During the Christmas season it is also important to recall that Jesus identified himself with the joys of our celebrations. In Matthew’s telling of the flight into Egypt, Jesus does not only suffer the hardship of exile. He also experiences the joy of coming home. The joy of returning to one’s homeland is a regular theme in the message of the Hebrew prophets that can be seen from today’s lesson from the prophet Jeremiah: “He who scattered Israel will gather him…for the Lord has ransomed Jacob from hands too strong for him. They shall come and sing aloud on the height of Zion…and they shall never languish again.” This is a joyous celebration that God brings God’s children home. This experience of return further signals Jesus as the one who embodies the life of Israel. It suggests something of the great expectation that God will provide a definitive return to the life of justice and peace in his divine kingdom, as Matthew suggests by his citation of the prophet Hosea: “Out of Egypt have I called my Son.”

The return from exile in Egypt reminds us that Christ also understands the human need for celebration. We rejoice in God’s blessings. We rejoice in hopes fulfilled. The desires to sing and to dance, to laugh and to rejoice are not foreign to our Lord. After all, these expressions of joy and happiness are a powerful part of what it is to be human, to be fully human as Jesus Christ was and is. In the mystery of the incarnation, God shares this human joy in all its fullness.

The incarnation of Christ therefore provides the Church with a powerful reason to celebrate. Not only is it that, “the Word become flesh and dwelt among us,” but by becoming of a human being Christ has united himself to the human race and made us members of his own family. Christ Jesus has joined the human family by virtue of his birth from the Virgin Mary, and we have joined the household of God by believing in his one and eternal Son.

Today the Church rejoices, as we hear from Saint Paul’s Letter to the Ephesians, that: “We have been adopted by God the Father as children through Jesus Christ to the praise of his glorious grace and that we have redemption through his blood, the forgiveness of our trespasses, according to the riches of his grace that he lavished on us.” We celebrate that we, too, have become sons and daughters of God, true brothers and sisters of Christ. We rejoice that God’s grace has been lavished upon on us and that the same love that fills Jesus’ heart has been poured into our own hearts to give us new life. We rejoice that our sins have been forgiven and that we have been redeemed by the blood of the Savior. Therefore, let every heart celebrate God’s mercy and the gift of his Son Jesus Christ. Amen.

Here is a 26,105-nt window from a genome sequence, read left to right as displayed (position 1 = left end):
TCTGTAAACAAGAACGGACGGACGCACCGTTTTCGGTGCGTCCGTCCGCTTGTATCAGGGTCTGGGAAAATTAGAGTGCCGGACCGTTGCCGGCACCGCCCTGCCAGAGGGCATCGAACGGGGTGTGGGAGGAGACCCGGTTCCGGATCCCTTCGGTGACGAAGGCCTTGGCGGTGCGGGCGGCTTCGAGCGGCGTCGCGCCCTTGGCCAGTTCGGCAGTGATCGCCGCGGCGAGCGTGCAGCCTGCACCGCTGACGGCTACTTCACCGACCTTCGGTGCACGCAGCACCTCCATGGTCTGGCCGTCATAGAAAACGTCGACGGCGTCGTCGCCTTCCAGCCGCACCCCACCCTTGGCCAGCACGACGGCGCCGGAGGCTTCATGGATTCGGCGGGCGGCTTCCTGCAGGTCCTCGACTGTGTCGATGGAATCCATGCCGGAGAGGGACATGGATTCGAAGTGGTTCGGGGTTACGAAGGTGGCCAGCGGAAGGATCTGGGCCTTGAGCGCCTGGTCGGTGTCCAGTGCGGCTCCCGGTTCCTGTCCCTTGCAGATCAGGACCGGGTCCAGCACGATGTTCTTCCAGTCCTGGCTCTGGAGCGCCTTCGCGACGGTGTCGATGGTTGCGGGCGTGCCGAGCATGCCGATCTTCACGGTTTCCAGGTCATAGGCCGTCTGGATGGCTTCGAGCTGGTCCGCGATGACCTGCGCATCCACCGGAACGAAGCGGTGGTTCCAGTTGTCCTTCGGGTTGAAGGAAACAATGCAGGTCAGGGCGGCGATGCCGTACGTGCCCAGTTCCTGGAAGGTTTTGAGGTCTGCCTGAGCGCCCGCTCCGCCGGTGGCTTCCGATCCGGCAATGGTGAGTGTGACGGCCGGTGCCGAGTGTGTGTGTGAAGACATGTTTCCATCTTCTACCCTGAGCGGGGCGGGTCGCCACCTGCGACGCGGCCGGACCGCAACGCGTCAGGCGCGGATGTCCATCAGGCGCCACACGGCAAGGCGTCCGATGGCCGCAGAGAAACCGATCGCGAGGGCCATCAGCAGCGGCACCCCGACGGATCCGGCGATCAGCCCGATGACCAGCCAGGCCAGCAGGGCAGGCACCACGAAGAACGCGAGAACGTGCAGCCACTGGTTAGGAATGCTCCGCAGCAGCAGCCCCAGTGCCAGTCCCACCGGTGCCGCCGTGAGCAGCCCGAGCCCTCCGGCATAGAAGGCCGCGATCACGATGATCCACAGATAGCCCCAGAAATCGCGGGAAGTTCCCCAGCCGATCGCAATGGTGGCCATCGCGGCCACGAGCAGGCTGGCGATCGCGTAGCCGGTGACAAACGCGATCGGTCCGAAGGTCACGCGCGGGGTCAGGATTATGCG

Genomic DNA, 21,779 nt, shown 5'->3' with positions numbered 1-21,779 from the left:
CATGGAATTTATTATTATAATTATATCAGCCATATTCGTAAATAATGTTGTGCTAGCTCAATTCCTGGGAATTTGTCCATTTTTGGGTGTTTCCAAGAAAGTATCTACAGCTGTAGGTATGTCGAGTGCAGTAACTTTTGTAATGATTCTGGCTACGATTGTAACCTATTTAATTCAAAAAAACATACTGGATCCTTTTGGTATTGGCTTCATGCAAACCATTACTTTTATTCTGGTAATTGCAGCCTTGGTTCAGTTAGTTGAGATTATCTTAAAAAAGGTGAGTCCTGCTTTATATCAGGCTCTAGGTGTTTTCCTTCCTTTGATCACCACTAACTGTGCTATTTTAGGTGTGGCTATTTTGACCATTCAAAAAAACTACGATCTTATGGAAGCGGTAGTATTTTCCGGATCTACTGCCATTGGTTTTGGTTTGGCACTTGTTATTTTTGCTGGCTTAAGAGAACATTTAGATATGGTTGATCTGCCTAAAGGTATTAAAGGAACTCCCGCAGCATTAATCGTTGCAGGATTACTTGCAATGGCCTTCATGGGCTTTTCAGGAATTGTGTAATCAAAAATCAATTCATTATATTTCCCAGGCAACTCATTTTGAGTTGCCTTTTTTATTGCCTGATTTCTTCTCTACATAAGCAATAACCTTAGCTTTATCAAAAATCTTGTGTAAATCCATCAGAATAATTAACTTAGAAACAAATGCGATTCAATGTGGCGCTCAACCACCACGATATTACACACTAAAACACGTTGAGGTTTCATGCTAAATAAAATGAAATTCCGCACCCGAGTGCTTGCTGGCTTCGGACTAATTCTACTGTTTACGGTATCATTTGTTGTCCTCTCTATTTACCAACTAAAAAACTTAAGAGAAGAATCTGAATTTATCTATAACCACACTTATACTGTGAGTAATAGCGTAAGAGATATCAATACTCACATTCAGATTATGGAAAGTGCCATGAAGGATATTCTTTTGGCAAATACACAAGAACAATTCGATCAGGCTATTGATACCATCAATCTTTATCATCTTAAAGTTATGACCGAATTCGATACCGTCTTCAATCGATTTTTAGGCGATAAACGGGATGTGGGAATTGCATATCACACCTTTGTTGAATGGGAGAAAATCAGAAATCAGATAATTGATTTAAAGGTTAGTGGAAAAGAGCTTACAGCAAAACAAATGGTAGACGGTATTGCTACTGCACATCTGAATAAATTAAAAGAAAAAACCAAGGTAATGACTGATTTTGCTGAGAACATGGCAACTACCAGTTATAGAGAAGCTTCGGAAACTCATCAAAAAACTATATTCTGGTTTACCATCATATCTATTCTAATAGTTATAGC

Download the sermon for Christmas 2 C.

Written by The Reverend Dr. John J. Lynch
The Rev. Dr. John J. Lynch is the rector of Christ the King Episcopal Church in Yorktown, Virginia, having previously served in the Diocese of Honduras. He is also the Province III Chaplain to the Order of the Daughters of the King. In addition to his pastoral responsibilities, Father Lynch writes and publishes the Spanish-language blog “El Cura de Dos Mundos”.

Confusing the Sacred and the Profane, Christmas 1 – 2015

[RCL] Isaiah 61:10-62:3; Galatians 3:23-25; 4:4-7; John 1:1-18; Psalm 147 or 147:13-21

And the Word became flesh and lived among us, and we have seen his glory, the glory as of a father’s only son, full of grace and truth. – John 1:14

When much of the world might think of this time as a great chance to get sales and deals or to catch up on sleep after relatives have left and to gear up for the New Year, this is a very different time for the Church. For the Church, this is the beginning of a short and nonetheless highly important season, the season of Christmas. This season gives us a sense of the expanse of time between Jesus’ birth and some of the other important events that happened around it. More importantly, this season also gets us in touch with the fact that the incarnation was not something that occurred just in the moment of conception or in the moments of delivery. Rather, the incarnation was something that unfolded over a great amount of time, since the beginning. It is this connection to the beginning that John, whose “account” of the incarnation we read today, was referring to. So let us return to John’s words. With God’s help, we will find ourselves more deeply immersed in the great mystery of Jesus Christ and his presence on Earth.

Most people who have grown up in the Episcopal or many other Christian churches will have heard the phrase: “and the Word became flesh and lived among us,” quite a few times. Compared to the pageant-worthy accounts in Matthew and Luke this seems quite unexciting. It is certainly lacking great imagery on the surface. Nonetheless, it becomes more interesting with a closer review of what these words mean and how significant they are. Another way to translate the phrase that gives us a closer experience to that of the original listeners is to say, “The Word became flesh and pitched a tent amidst us.” Taking into account how these words would have resonated with the present and past of the Jewish-Christian communities that gathered around these Gospel accounts will help us get a sense of how Jesus’ coming in turned ideas about what is sacred and what is mundane completely upside down.